The Beatles Invasion 50-Year Celebration: See The Fab Four on the Big Screen, Yeah, Yeah, Yeah
1:00 PM Local Time
The Paley Center will celebrate the fiftieth anniversary of the Beatles arriving in New York with screenings of two essential programs for the Beatles fan. Experience their debut as it happened by seeing the complete Ed Sullivan Show from February 9, 1964, including commercials; and see the behind-the-scenes antics and the hysteria in the city captured in a cinema vérité documentary from the Maysles brothers. You might have seen clips of these shows on TV or YouTube, but now you need to see the Fab Four as big as life on a movie-size screen.
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The Ed Sullivan Show
The date February 9, 1964, positively shrieks and screams in the history of rock ‘n’ roll: it was the first official appearance of the Beatles on American television screens, on The Ed Sullivan Show, after which the music scene and pop culture would never be the same. Amidst the tumultuous screaming of the adoring teenage girls, John (“Sorry, Girls, He’s Married”), Paul, George, and Ringo perform “All My Loving,” “Till There Was You,” “She Loves You,” "I Saw Her Standing There,” and “I Wanna Hold Your Hand.” Trying their best to capture attention for themselves are Ed’s other guests: magician Fred Kaps; impressionist Frank Gorshin; British singer Tessie O’Shea; comedians Mitzi McCall and Charlie Brill; novelty act Wells and the Four Fays; and cast members from Broadway’s Oliver!, including future-Monkee Davy Jones. No wonder the Fab Four seemed like a bolt of cool lightning. Includes the original commercials. (60 minutes; 1964)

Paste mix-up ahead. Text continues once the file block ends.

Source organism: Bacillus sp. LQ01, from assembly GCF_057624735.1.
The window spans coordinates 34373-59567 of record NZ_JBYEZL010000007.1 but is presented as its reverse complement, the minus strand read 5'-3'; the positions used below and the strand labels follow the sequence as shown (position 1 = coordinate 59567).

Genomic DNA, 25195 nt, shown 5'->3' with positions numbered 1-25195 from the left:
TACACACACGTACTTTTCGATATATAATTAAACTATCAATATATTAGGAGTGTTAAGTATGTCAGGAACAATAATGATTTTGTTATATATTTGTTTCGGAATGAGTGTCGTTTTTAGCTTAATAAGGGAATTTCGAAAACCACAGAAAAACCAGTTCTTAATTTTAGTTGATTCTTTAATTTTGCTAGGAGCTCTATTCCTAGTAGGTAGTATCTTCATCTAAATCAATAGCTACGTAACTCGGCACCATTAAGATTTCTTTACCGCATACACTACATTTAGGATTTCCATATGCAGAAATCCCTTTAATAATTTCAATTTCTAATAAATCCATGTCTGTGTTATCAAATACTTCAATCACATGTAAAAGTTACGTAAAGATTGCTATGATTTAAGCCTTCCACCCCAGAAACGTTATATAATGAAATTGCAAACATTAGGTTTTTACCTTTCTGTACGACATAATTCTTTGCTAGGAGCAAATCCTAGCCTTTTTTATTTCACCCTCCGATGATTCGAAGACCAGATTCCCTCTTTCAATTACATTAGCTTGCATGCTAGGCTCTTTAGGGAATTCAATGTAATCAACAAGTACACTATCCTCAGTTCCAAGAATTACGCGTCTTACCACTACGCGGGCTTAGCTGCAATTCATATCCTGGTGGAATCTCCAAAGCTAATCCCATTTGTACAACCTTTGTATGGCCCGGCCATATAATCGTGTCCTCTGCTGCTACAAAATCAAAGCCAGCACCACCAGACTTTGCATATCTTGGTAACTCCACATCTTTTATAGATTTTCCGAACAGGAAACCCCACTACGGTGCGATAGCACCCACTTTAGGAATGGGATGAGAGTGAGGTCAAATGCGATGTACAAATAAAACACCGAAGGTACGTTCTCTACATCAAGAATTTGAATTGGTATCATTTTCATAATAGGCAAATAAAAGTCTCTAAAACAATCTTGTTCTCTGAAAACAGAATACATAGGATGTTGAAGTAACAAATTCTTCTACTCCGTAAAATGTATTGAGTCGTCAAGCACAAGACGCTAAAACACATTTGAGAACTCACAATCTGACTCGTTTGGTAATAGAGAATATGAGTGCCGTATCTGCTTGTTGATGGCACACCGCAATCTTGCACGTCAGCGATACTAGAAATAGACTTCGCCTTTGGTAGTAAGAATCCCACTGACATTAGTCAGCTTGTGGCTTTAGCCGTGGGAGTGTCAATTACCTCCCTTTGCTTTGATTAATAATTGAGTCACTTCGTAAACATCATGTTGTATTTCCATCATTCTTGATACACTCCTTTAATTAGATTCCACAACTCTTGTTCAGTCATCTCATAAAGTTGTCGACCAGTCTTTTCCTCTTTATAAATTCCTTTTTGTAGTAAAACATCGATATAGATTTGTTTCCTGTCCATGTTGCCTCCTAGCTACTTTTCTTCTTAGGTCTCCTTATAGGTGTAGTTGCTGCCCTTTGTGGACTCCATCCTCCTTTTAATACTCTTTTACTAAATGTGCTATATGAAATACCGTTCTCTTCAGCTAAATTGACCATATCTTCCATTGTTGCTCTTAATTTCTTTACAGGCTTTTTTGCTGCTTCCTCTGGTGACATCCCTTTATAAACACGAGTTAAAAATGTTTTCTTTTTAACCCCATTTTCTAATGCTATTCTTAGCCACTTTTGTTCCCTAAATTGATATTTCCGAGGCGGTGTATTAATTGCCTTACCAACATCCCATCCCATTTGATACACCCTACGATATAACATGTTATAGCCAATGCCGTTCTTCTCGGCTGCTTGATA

What’s Happening! The Beatles in the U.S.A.
Noted documentary filmmakers David and Albert Maysles (Salesman, Grey Gardens) landed the assignment of a lifetime when they were chosen to capture a British rock band about to make their first American television appearance, on The Ed Sullivan Show. The arrival of the Beatles at JFK Airport; their snappy, irreverent repartee as they wait at the Plaza Hotel for their big moment on the air; a trip to a Manhattan nightspot; and highlights from their subsequent D.C. concert are all captured in the raw and spontaneous cinéma vérité Maysles style, an unscripted precursor to their classic film A Hard Day’s Night. Also on hand are Beatles manager Brian Epstein and deejay Murray the K. This was made for Granada Television in England. (Later re-edited and released as The Beatles: The First U.S. Visit). (70 minutes; 1964)
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